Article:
On the German side the increasing number of casualties leads to a fall in morale. The RAF and its Spitfires are proving more of a challenge than was first expected. A naval invasion of the British Isles is finally called off.

The film ends with the campaign drawing to a close at the end of 1940 and Churchill's declaration about the "Few" and their role in saving Britain from invasion.

Cast

The film has a large all-star international cast. It was notable for its time for the portrayal of the Germans by subtitled German-speaking actors.

Commonwealth

German

  • Curt Jürgens as Baron von Richter (actually Foreign Minister Joachim von Ribbentrop. Ribbentrop had been Ambassador to Great Britain 1936-38. When Ralph Richardson as the British Ambassador in Switzerland argues with von Richter over Hitler's appeal to reason, Richardson tells von Richter that von Richter's years in England had left him none the wiser.
  • Hein Riess as Reichsmarschall Hermann Göring, the Commander-in-Chief of the Luftwaffe [1]
  • Manfred Reddemann as the cigar-chomping Major Falke, a role inspired by wartime Luftwaffe ace Adolf Galland, who at the age of 30 was to become the youngest man to hold the rank of general in the Luftwaffe. One scene in the film is said to have been based on a meeting between Galland and Göring: when Göring asks Falke what he needs, Falke (like Galland) answers: "a squadron of Spitfires!"
  • Wilfried von Aacken as Gen. Osterkamp
  • Karl-Otto Alberty as Gen. Jeschonnek (Luftwaffe chief of staff) (as Karl Otto Alberty)
  • Helmut Kircher as Boehm
  • Alexander Allerson as Major Brandt
  • Paul Neuhaus as Major Föehn
  • Dietrich Frauboes as Field Marshal Milch (Inspector General, Luftwaffe)
  • Malte Petzel as Colonel Beppo Schmidt (Luftwaffe Intelligence)
  • Alf Jungermann as Brandt's navigator
  • Peter Hager as Field Marshal Albert Kesselring
  • Wolf Harnisch as General Fink (as Wolf Harnish)
  • Rolf Stiefel as Adolf Hitler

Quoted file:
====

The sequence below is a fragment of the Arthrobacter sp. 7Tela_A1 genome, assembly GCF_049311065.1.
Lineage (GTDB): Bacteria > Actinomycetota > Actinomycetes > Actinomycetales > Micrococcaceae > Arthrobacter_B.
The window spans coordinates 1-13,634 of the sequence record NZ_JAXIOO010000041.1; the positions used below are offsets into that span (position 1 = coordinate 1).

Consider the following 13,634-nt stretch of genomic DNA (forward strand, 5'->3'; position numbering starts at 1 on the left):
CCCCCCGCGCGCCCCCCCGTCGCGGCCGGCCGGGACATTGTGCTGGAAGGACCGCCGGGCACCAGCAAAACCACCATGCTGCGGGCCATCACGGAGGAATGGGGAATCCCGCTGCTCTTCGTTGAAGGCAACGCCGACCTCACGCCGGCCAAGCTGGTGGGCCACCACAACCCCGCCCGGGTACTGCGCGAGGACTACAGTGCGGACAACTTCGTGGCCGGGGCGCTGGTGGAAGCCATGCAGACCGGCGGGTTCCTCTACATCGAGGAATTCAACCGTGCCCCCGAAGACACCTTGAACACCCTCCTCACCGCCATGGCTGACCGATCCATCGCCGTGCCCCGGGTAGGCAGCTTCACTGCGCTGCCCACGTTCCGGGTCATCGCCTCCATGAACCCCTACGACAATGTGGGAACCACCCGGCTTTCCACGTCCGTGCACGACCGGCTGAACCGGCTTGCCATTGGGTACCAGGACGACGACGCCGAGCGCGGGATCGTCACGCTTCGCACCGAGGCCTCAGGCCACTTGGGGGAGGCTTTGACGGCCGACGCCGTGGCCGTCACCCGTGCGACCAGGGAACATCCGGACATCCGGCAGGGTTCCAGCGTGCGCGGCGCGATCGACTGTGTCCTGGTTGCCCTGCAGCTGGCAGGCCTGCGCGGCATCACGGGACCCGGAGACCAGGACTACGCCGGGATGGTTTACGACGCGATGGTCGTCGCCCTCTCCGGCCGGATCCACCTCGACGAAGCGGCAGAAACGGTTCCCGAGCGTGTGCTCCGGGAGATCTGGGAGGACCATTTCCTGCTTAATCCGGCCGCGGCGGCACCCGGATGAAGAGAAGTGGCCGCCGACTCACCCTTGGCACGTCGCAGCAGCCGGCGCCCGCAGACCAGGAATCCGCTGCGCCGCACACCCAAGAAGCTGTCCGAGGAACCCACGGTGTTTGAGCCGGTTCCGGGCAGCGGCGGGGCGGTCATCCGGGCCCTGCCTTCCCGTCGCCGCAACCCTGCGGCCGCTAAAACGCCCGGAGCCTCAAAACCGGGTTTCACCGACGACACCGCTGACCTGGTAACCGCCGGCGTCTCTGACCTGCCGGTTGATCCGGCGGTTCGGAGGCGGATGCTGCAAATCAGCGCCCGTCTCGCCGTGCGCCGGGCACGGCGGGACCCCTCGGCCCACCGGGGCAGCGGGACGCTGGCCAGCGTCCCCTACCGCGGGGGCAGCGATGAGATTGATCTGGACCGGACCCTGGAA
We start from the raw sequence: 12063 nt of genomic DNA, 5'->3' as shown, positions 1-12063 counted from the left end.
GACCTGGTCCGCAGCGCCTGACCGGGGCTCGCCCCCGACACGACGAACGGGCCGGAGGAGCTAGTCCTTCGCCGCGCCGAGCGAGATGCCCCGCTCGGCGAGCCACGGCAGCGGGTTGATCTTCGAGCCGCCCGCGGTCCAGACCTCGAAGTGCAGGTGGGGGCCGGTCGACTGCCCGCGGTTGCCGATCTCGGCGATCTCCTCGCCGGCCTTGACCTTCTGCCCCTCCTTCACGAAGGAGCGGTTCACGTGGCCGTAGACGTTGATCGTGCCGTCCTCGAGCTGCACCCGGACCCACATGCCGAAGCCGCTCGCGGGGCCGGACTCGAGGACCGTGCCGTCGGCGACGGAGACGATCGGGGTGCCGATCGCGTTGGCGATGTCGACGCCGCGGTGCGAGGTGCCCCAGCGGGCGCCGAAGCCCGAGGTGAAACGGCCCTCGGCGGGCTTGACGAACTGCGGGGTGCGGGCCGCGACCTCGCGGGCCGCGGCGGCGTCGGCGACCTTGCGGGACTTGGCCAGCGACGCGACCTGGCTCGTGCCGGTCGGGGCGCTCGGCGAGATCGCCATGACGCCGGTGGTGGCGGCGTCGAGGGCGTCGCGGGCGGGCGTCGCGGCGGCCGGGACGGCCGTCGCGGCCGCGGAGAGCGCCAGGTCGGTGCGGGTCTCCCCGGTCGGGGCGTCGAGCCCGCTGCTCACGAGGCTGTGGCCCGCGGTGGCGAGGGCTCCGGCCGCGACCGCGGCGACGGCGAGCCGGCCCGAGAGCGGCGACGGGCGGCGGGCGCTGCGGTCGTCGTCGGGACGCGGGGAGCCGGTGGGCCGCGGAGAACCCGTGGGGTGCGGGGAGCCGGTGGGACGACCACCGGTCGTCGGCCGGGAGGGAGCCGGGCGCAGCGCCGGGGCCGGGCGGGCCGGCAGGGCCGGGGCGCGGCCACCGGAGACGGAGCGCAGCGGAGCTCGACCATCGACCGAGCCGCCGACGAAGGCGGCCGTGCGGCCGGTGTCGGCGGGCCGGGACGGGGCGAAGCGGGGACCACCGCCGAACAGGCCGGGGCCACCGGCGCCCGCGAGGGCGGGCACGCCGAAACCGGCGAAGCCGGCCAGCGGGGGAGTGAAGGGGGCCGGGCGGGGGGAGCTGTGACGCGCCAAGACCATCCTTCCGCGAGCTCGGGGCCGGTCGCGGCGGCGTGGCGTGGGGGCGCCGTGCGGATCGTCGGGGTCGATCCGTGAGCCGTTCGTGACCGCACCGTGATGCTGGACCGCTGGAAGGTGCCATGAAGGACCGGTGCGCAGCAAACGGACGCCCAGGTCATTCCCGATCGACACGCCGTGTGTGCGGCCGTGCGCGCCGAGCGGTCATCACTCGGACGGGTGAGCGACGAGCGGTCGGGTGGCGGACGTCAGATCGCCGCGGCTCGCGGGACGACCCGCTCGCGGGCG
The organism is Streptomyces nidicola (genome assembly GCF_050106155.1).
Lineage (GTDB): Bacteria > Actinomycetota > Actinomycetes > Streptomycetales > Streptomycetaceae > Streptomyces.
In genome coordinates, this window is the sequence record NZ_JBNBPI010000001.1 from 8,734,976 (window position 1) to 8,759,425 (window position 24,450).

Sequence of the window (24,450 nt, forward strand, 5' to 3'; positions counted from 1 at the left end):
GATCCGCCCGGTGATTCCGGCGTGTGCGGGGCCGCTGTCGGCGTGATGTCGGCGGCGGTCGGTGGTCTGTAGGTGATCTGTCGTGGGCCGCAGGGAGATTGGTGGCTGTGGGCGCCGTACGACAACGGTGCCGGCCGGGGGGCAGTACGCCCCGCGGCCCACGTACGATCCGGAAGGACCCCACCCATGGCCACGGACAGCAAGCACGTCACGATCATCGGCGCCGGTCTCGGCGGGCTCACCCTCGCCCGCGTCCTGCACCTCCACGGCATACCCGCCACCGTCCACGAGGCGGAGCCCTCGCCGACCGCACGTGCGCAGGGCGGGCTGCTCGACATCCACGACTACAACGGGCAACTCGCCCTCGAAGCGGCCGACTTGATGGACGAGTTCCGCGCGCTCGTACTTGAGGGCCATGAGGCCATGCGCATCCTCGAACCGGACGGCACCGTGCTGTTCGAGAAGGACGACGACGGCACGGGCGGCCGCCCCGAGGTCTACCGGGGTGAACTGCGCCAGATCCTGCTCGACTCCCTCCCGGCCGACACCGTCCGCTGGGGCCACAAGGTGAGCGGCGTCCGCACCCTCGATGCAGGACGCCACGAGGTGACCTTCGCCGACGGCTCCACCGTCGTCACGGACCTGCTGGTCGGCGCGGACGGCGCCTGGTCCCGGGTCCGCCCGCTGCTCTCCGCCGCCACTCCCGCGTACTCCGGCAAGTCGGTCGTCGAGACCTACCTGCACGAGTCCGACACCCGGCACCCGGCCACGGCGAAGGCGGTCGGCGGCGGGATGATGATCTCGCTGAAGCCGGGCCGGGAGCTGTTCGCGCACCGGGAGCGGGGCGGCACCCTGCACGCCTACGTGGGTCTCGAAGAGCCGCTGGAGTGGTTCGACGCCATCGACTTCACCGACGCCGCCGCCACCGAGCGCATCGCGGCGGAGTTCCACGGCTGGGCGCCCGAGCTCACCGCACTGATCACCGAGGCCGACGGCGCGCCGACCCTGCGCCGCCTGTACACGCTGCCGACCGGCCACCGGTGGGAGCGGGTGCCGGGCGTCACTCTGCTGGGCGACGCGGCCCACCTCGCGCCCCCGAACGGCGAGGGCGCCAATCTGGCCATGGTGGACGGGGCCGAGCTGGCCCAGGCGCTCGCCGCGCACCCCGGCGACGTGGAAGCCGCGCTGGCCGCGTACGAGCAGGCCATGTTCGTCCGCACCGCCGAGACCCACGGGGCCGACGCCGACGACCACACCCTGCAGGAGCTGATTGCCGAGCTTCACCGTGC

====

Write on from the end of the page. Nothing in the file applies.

Production

RAF pilots "scramble" in the midst of an airfield attack (screenshot)

The film required a large number of period aircraft. In September 1965 producers Harry Saltzman and S. Benjamin Fisz contacted former RAF Bomber Command Group Captain Hamish Mahaddie to find the aircraft and arrange their use.[2] Eventually 100 aircraft were employed, called the "35th largest air force in the world".[3] With Mahaddie's help, the producers located 109 Spitfires in the UK, of which 27 were available although only 12 could be made flyable. Mahaddie negotiated use of six Hawker Hurricanes, of which three were flying.[4] The film helped preserve these aircraft, including a rare Spitfire Mk II which had been a gate guardian at RAF Colerne.[2]

During the actual aerial conflict, all RAF Spitfires were Mark I and II.[5] However, only one Mk Ia and one Mk IIa (the latter with a Battle of Britain combat record) could be made airworthy, so the producers have to use seven other different marks, all of them being post BoB. To achieve commonality, the production made some standardised modifications to the Spitfires, including elliptical wingtips, period canopies and other changes. To classic-aircraft fans, they became known as "Mark Haddies" (a play on Grp. Capt. Mahaddie's name).[2] A pair of two-seat trainer Spitfires were camera platforms to achieve realistic aerial footage inside the battle scenes.[6] A rare Hawker Hurricane XII had been restored by Canadian Bob Diemert, who flew the aircraft in the film. Eight non-flying Spitfires and two Hurricanes were set dressing, with one Hurricane able to taxi.[7]

A North American B-25 Mitchell N6578D, flown by pilots John 'Jeff' Hawke and Duane Egli, was the primary aerial platform for aviation sequences. It was painted garishly for line-up references[3] and to make it easier for pilots to determine which way it was manoeuvring. When the brightly-coloured aircraft arrived at Tablada airbase in Spain in early afternoon of 18 March 1968, the comment from Derek Cracknell, the assistant director, was "It's a bloody great psychedelic monster!". The aircraft was henceforth dubbed the Psychedelic Monster.[8]